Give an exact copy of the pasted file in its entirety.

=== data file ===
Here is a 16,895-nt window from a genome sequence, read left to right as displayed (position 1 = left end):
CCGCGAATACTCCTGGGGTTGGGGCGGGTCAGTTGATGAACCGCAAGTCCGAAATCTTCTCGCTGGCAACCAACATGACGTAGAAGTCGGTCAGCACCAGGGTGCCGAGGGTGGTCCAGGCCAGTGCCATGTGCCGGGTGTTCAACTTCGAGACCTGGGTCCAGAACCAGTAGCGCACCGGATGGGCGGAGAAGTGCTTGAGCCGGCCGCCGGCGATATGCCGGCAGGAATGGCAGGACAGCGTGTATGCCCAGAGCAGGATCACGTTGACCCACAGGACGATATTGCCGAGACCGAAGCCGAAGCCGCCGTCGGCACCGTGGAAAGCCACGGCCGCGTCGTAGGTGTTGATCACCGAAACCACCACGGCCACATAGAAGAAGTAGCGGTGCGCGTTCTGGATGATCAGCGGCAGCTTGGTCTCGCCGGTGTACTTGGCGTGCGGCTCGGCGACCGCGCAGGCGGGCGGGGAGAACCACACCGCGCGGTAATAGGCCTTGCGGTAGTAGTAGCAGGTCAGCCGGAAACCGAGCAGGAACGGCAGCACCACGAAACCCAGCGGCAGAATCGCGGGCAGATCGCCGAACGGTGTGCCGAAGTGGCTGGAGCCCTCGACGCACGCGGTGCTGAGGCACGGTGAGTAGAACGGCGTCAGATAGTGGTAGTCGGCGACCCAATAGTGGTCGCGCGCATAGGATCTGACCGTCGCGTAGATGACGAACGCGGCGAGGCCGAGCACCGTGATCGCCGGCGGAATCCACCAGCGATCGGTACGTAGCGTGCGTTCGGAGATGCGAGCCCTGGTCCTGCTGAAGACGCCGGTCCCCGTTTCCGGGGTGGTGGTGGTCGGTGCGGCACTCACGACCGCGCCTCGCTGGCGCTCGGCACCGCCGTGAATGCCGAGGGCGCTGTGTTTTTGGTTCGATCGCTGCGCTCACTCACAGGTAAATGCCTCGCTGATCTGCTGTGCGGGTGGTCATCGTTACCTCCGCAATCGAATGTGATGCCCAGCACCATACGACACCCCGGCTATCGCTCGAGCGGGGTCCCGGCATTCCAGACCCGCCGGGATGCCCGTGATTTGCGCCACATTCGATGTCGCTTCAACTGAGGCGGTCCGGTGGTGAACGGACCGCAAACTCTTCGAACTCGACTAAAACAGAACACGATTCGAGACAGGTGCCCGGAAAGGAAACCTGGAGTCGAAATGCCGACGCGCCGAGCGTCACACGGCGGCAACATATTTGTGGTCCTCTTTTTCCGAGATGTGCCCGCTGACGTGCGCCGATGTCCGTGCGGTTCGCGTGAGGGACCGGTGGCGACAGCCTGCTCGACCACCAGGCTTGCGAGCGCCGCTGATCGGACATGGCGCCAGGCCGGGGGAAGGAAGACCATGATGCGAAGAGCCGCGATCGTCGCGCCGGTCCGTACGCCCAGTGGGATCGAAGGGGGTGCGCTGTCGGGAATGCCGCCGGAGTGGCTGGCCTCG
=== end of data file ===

Here is a 16,895-nt window from a genome sequence, read left to right as displayed (position 1 = left end):
CCGCGAATACTCCTGGGGTTGGGGCGGGTCAGTTGATGAACCGCAAGTCCGAAATCTTCTCGCTGGCAACCAACATGACGTAGAAGTCGGTCAGCACCAGGGTGCCGAGGGTGGTCCAGGCCAGTGCCATGTGCCGGGTGTTCAACTTCGAGACCTGGGTCCAGAACCAGTAGCGCACCGGATGGGCGGAGAAGTGCTTGAGCCGGCCGCCGGCGATATGCCGGCAGGAATGGCAGGACAGCGTGTATGCCCAGAGCAGGATCACGTTGACCCACAGGACGATATTGCCGAGACCGAAGCCGAAGCCGCCGTCGGCACCGTGGAAAGCCACGGCCGCGTCGTAGGTGTTGATCACCGAAACCACCACGGCCACATAGAAGAAGTAGCGGTGCGCGTTCTGGATGATCAGCGGCAGCTTGGTCTCGCCGGTGTACTTGGCGTGCGGCTCGGCGACCGCGCAGGCGGGCGGGGAGAACCACACCGCGCGGTAATAGGCCTTGCGGTAGTAGTAGCAGGTCAGCCGGAAACCGAGCAGGAACGGCAGCACCACGAAACCCAGCGGCAGAATCGCGGGCAGATCGCCGAACGGTGTGCCGAAGTGGCTGGAGCCCTCGACGCACGCGGTGCTGAGGCACGGTGAGTAGAACGGCGTCAGATAGTGGTAGTCGGCGACCCAATAGTGGTCGCGCGCATAGGATCTGACCGTCGCGTAGATGACGAACGCGGCGAGGCCGAGCACCGTGATCGCCGGCGGAATCCACCAGCGATCGGTACGTAGCGTGCGTTCGGAGATGCGAGCCCTGGTCCTGCTGAAGACGCCGGTCCCCGTTTCCGGGGTGGTGGTGGTCGGTGCGGCACTCACGACCGCGCCTCGCTGGCGCTCGGCACCGCCGTGAATGCCGAGGGCGCTGTGTTTTTGGTTCGATCGCTGCGCTCACTCACAGGTAAATGCCTCGCTGATCTGCTGTGCGGGTGGTCATCGTTACCTCCGCAATCGAATGTGATGCCCAGCACCATACGACACCCCGGCTATCGCTCGAGCGGGGTCCCGGCATTCCAGACCCGCCGGGATGCCCGTGATTTGCGCCACATTCGATGTCGCTTCAACTGAGGCGGTCCGGTGGTGAACGGACCGCAAACTCTTCGAACTCGACTAAAACAGAACACGATTCGAGACAGGTGCCCGGAAAGGAAACCTGGAGTCGAAATGCCGACGCGCCGAGCGTCACACGGCGGCAACATATTTGTGGTCCTCTTTTTCCGAGATGTGCCCGCTGACGTGCGCCGATGTCCGTGCGGTTCGCGTGAGGGACCGGTGGCGACAGCCTGCTCGACCACCAGGCTTGCGAGCGCCGCTGATCGGACATGGCGCCAGGCCGGGGGAAGGAAGACCATGATGCGAAGAGCCGCGATCGTCGCGCCGGTCCGTACGCCCAGTGGGATCGAAGGGGGTGCGCTGTCGGGAATGCCGCCGGAGTGGCTGGCCTCG